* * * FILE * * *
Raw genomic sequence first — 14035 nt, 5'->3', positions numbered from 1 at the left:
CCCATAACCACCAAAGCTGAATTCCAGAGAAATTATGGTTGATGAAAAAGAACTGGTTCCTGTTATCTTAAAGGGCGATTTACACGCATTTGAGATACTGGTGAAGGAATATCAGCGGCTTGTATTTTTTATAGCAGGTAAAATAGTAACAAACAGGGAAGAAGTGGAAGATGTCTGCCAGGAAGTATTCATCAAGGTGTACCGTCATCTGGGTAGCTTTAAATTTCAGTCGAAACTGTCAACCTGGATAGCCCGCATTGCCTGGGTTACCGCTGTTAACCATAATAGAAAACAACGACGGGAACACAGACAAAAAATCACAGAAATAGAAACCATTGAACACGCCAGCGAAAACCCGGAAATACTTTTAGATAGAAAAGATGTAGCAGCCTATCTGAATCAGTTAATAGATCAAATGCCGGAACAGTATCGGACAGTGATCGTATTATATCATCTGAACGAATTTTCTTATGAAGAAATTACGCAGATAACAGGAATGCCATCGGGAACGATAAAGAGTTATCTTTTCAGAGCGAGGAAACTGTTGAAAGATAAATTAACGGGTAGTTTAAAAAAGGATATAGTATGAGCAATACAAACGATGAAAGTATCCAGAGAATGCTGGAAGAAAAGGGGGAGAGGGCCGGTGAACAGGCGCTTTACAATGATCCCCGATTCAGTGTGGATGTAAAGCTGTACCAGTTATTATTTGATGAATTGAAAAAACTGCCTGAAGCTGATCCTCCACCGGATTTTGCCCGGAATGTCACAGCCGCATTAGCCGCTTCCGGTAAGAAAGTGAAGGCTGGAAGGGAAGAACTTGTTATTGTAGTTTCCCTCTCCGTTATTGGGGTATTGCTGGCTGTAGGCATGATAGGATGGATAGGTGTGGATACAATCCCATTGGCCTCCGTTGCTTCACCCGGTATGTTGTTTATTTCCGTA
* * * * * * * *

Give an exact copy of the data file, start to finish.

Raw genomic sequence first — 14035 nt, 5'->3', positions numbered from 1 at the left:
CCCATAACCACCAAAGCTGAATTCCAGAGAAATTATGGTTGATGAAAAAGAACTGGTTCCTGTTATCTTAAAGGGCGATTTACACGCATTTGAGATACTGGTGAAGGAATATCAGCGGCTTGTATTTTTTATAGCAGGTAAAATAGTAACAAACAGGGAAGAAGTGGAAGATGTCTGCCAGGAAGTATTCATCAAGGTGTACCGTCATCTGGGTAGCTTTAAATTTCAGTCGAAACTGTCAACCTGGATAGCCCGCATTGCCTGGGTTACCGCTGTTAACCATAATAGAAAACAACGACGGGAACACAGACAAAAAATCACAGAAATAGAAACCATTGAACACGCCAGCGAAAACCCGGAAATACTTTTAGATAGAAAAGATGTAGCAGCCTATCTGAATCAGTTAATAGATCAAATGCCGGAACAGTATCGGACAGTGATCGTATTATATCATCTGAACGAATTTTCTTATGAAGAAATTACGCAGATAACAGGAATGCCATCGGGAACGATAAAGAGTTATCTTTTCAGAGCGAGGAAACTGTTGAAAGATAAATTAACGGGTAGTTTAAAAAAGGATATAGTATGAGCAATACAAACGATGAAAGTATCCAGAGAATGCTGGAAGAAAAGGGGGAGAGGGCCGGTGAACAGGCGCTTTACAATGATCCCCGATTCAGTGTGGATGTAAAGCTGTACCAGTTATTATTTGATGAATTGAAAAAACTGCCTGAAGCTGATCCTCCACCGGATTTTGCCCGGAATGTCACAGCCGCATTAGCCGCTTCCGGTAAGAAAGTGAAGGCTGGAAGGGAAGAACTTGTTATTGTAGTTTCCCTCTCCGTTATTGGGGTATTGCTGGCTGTAGGCATGATAGGATGGATAGGTGTGGATACAATCCCATTGGCCTCCGTTGCTTCACCCGGTATGTTGTTTATTTCCGTA